Sometimes clients need some one-to-one support, to help them reflect on what they’ve acheived and what they’d still like to do. One-to-one work is often a good solution when people are not yet sure what help they need, or which way to move forward. Or perhaps time is tight or they haven’t won their colleagues round to the need for outside intervention.

What coaching is like

LP said

From the beginning Penny made me feel very clear about the process we would be engaging in. And by the end, she’d helped me corral the multi-headed creature of an issue I wanted to address, look at it from all sides, find a way that I could rein it in and identify the actions needed to implement my solution. When you work with Penny you don’t just get the benefit of all the preparation she does, her professionalism and dedication, and her logical, analytical and enormous brain. Her ability to be fully in the moment and engaged with the issues I was voicing, and to respond in imaginative ways, was also really helpful to me in finding the way forward.

One-to-one facilitation training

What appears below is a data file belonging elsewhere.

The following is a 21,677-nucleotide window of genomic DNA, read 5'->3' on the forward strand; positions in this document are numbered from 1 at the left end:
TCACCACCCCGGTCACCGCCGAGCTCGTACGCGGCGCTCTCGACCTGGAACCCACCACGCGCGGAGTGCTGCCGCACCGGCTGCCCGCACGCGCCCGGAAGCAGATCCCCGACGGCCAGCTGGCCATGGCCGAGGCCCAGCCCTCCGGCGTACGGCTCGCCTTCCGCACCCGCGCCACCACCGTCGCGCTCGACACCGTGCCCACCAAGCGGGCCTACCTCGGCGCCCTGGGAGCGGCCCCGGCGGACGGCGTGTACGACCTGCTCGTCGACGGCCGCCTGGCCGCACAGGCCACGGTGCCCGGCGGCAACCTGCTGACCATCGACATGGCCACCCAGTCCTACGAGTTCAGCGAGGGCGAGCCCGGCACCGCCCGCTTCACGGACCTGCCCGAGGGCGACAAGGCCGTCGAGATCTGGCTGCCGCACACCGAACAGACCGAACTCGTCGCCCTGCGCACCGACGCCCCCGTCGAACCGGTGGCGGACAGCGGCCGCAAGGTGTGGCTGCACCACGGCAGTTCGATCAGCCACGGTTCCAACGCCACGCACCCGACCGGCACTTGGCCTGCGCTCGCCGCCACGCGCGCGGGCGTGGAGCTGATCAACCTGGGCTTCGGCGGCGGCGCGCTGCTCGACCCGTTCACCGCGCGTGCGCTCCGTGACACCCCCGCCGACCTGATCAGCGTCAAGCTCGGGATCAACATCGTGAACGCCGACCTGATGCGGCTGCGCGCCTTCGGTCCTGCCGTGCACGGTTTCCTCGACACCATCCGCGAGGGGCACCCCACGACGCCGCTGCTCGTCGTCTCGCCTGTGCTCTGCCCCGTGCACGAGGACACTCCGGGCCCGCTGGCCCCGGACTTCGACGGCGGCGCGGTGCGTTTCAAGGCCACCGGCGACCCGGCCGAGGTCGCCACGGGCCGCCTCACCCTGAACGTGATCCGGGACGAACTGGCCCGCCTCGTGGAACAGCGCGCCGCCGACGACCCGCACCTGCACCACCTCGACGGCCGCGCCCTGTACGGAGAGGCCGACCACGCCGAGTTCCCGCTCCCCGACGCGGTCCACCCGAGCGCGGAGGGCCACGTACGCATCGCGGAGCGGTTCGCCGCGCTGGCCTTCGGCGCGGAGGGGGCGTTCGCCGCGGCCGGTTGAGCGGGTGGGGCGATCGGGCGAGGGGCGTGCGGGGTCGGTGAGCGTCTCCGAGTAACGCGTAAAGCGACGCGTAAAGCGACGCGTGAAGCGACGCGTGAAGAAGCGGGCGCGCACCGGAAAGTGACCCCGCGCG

Some of the one-to-one work has been with people who want to hone their facilitation skills. I have helped people experiment with approaches, design meetings to deliver particular objectives, and face their fears about facilitating a particular meeting. One experienced facilitator I worked with wanted to understand how to better bring her whole self to her work with groups, to enable her to be more spontaneous and flexible when a planned session didn’t seem to be helping. Another was a staff member in the tiny secretariat of a partnership of high-powered experts. She knew that she needed to assertively structure their forthcoming strategy workshop, but was afraid of not being listened to because of her youth and relatively junior position. We worked together to design the workshop, and then I coached her to help her prepare for situations she feared arising.

 

Making the path by walking.